If the address is not found, the ARP broadcasts a request packet to other machines on the network to see if the IP address belongs to a machine not listed in the ARP cache. If a valid system is located, the information will be relayed to the gateway and the ARP cache will be updated with the new information. By updating the ARP cache, future requests for that IP address will be much quicker. While this may seem like a complex process, it usually takes only a fraction of a second to complete. If only it was just as easy to find old receipts when you need them.
An animated GIF is a GIF file that includes multiple images or frames. These frames are played back in sequence when the file is opened or displayed in a web browser. The result is an animated clip or a short movie.
The GIF file format includes a Graphics Control Extension (or GCE block), which enables a single GIF file to store multiple frames. This section also specifies the delay between frames, which can be used to set the frame rate or insert pauses at certain points within the animation. Another section, called the Netscape Application Block (NAB), specifies how many times the animation will repeat (a setting of 0 is used for infinite repetitions).
In the early years of the Web, animated GIFs were a popular way to display motion and liven up websites. They were commonly used for advertisements, such as banners and leaderboards. As Flash animations became more popular, animated GIFs became less prominent. However, animated GIFs have recently seen a resurgence on the web since they are supported by all platforms. For example, Apples iOS does not support Flash animations, but can display animated GIFs.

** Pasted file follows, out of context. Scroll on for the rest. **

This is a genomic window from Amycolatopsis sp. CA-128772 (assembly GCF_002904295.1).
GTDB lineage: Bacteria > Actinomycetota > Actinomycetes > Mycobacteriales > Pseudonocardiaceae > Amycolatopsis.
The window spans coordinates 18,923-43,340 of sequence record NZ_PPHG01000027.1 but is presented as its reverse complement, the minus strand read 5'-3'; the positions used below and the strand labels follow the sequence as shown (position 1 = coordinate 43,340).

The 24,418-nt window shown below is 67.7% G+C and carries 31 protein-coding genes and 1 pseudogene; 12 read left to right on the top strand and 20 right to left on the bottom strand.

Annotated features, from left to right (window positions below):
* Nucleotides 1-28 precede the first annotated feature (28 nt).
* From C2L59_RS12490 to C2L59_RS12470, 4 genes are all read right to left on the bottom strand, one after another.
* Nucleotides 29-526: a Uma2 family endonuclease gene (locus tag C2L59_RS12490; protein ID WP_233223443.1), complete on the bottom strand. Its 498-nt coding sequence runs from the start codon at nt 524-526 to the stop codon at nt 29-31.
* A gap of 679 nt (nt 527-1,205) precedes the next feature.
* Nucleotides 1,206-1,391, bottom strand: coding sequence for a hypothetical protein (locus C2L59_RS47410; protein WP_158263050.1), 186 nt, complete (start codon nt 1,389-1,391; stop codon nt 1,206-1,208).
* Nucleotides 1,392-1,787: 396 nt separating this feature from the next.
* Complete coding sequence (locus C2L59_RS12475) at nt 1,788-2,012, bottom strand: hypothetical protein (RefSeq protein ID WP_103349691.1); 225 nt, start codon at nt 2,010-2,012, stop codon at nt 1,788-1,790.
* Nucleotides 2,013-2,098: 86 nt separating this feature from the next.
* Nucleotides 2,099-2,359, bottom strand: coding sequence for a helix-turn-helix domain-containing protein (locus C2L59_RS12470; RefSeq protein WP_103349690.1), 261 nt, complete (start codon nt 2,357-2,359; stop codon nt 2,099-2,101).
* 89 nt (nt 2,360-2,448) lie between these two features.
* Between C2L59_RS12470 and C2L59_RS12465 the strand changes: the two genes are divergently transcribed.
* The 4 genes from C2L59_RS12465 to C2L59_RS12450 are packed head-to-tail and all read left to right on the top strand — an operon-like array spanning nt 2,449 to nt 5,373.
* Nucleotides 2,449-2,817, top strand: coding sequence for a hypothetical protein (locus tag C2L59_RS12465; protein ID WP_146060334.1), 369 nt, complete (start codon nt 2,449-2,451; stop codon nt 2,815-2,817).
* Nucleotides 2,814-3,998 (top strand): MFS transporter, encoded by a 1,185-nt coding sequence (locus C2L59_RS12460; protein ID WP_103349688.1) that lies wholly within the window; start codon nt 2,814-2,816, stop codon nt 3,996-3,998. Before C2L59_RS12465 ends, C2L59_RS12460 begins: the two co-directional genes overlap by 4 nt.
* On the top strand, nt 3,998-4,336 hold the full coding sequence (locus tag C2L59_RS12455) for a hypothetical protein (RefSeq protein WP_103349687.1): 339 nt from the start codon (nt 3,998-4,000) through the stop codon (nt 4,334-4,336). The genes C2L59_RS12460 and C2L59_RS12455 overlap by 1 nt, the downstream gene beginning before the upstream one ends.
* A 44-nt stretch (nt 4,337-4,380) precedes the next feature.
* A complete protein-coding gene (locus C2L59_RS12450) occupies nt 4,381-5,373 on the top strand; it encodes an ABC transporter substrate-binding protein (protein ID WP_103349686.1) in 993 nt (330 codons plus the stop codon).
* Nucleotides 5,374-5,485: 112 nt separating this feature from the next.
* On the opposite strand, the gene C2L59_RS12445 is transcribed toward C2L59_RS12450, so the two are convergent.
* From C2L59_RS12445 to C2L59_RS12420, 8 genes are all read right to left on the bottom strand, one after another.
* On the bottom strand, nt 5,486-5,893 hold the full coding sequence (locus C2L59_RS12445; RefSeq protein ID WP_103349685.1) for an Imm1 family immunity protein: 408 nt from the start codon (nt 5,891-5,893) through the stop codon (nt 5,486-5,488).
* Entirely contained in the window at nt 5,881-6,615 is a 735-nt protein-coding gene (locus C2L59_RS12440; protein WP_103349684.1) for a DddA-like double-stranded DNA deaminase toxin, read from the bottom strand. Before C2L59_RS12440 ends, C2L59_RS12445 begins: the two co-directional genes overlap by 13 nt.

Several image editing programs, such as Adobe Photoshop and GIMP, can be used to create animated GIFs. Other graphics programs can merge multiple image files into a single GIF. Some video utilities can even convert short videos to animated GIFs. While this can be useful for sharing small videos on the web, the GIF format is not as efficient as the MPEG format for storing videos longer than a few seconds.
Active-matrix is a technology used in LCD displays, such as laptop screens, and flat screen monitors. It uses a matrix of thin film transistors (TFTs) and capacitors to control the image produced by the display. The brightness of each pixel is controlled by modifying the electrical charge of the corresponding capacitors. Each pixels color is controlled by altering the charge of individual capacitors that emit red, green, and blue (RGB) light.
The term active-matrix refers to the active nature of the capacitors in the display. Unlike a passive-matrix display, which must charge full rows of wires to alter individual pixels, an active-matrix display can control each pixel directly. This results in a significantly faster response time, meaning the pixels can change state much more rapidly. In practical terms, an active-matrix monitor can display motion and fast-moving images more clearly than a passive-matrix display can. The fast switching of TFTs also prevents the ghosting of the cursor that is common on passive-matrix screens.
Since active-matrix technology provides individual control of each pixel, active-matrix screens typically exhibit more even brightness and color across the screen than passive-matrix displays. Because of the multiple advantages of active-matrix technology, most modern computer monitors, laptop screens, and LCD televisions use active-matrix screens.